From Canyon To Cove: Mastering the moods of the creek

On the morning of Dec. 22, Laguna Beach silk painter Olivia Batchelder woke up her boyfriend, Steve O'Neil, as rain pounded the high-beamed roof of her Laguna Canyon home.

It was 3 a.m., and she'd never heard such a racket in a rainstorm. Something told her this was more serious than any storm she'd weathered in the 12 years she has lived next to the creek.

"I told him to get up, but he said not to worry about it," Batchelder recalled. "So I handed him his jeans and pulled him out of bed."

Outside, they encountered a creeping mass of mud, peppered with glass, from a long-forgotten dump site on the hill next to the creekside home.

"We were walking around barefoot on broken glass and somehow we didn't get cut," Batchelder said.

The glass was the top layer of a wall of mud that slid from the city-owned parcel.

But that was just one of a number of waves of destruction that hit the home/studio from three sides that morning.

First, water and mud cascaded down the canyon road from nearby El Toro Road, flooding the home with an inch of water and mud. The garage — which happened to be filled with furnishings cleared out of the home for a holiday party — was inundated with four feet of mud. All but the roof was lost.

The rain and runoff kept coming, the creek overflowed its banks and a number of storage units on a property on the other side of the creek floated away, bashing her studio space and garage. Boulders smashed into the property from the other side as the hill came down.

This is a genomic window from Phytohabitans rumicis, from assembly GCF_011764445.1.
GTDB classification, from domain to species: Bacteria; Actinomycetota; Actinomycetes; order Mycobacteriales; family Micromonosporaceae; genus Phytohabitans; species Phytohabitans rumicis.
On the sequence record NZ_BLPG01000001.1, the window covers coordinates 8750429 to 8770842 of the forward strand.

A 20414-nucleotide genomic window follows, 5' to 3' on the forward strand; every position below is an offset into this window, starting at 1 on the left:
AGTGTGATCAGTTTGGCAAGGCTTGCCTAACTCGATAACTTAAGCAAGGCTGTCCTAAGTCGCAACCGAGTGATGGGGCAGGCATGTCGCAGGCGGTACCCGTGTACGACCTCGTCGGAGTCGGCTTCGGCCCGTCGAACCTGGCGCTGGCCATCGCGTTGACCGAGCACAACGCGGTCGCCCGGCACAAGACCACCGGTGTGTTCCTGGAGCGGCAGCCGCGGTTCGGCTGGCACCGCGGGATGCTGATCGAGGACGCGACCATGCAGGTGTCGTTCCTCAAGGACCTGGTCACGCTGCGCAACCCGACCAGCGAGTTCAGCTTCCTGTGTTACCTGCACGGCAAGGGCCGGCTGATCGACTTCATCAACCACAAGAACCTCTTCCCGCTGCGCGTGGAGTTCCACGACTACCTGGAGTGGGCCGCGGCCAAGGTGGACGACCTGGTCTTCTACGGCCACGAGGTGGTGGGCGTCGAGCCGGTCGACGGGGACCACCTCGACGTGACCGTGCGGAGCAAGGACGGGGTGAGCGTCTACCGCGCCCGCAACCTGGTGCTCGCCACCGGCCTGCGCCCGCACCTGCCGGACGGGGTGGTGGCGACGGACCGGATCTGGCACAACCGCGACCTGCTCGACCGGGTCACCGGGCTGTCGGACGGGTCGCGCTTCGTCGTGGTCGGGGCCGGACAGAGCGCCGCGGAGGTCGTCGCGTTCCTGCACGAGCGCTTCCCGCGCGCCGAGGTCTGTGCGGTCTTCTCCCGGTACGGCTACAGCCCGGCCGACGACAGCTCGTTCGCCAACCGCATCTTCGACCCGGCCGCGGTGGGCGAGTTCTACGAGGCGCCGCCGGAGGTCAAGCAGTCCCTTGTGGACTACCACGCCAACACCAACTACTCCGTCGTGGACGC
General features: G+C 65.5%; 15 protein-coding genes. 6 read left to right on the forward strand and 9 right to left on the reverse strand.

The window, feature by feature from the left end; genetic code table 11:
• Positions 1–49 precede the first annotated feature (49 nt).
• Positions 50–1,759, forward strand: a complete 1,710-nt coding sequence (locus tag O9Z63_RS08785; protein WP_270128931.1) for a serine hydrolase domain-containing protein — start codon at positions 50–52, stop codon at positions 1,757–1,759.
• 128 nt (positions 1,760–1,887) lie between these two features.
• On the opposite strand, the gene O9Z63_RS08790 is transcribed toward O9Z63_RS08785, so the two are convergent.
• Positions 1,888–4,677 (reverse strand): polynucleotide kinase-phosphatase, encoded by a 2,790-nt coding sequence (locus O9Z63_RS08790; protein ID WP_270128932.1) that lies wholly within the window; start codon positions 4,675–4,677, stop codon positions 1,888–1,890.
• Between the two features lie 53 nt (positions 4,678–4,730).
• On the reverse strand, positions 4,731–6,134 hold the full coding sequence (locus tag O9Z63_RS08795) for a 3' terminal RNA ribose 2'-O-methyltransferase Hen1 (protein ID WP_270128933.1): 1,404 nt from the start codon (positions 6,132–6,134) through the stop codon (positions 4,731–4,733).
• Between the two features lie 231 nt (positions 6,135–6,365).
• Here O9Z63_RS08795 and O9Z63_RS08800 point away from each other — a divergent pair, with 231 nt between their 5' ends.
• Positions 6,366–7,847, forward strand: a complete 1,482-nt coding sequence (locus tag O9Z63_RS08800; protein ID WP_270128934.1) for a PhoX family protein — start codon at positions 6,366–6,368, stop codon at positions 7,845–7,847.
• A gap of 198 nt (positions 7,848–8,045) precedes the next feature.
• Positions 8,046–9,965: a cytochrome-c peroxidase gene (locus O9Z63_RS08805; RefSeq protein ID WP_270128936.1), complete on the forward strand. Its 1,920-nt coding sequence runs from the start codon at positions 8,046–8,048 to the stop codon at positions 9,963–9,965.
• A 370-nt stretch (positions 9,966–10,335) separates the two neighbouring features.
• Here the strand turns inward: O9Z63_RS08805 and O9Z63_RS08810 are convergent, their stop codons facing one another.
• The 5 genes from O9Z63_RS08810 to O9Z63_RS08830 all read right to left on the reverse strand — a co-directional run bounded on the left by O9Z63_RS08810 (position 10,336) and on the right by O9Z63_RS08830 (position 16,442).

"I lost everything related to my silk painting," she said.

She and Steve were able to continue living in the one room of the house that was unscathed — the bedroom. She attributes that bit of luck to a very solid bedroom door that kept the water and mud at bay.

"We even cooked in the bedroom," she recalled.

Eight months later, Batchelder and the other homeowners in the Sun Valley Drive area are still coming to grips with the flood and aftermath.

"We just found out that it was a 10-foot flash flood," Batchelder said of the creek water that morning. A city committee is calling the event a "100-year flood," but Batchelder knows that the canyon creek traditionally floods about every 10 years. So she is stockpiling sandbags and will fortify her property — which includes both sides of the creek — early in the rainy season this year and every year from now on.

The creek traditionally had no water in it except during the rainy season, but development above it has changed that, she said.

"Now it flows year round."

Batchelder's ordeal of flood and mud is coming to an end: In the past week, her insurance company has signed off on repairs to her home and she is once again painting large swaths of silk in preparation for making her signature jackets and wraps. She is happy with her sales in the Sawdust Art Festival over the summer and plans to teach a T-shirt painting class.

While some of the property owners in the area are filing lawsuits against the Toll Roads and Caltrans and seeking to recoup their losses, Batchelder is moving on.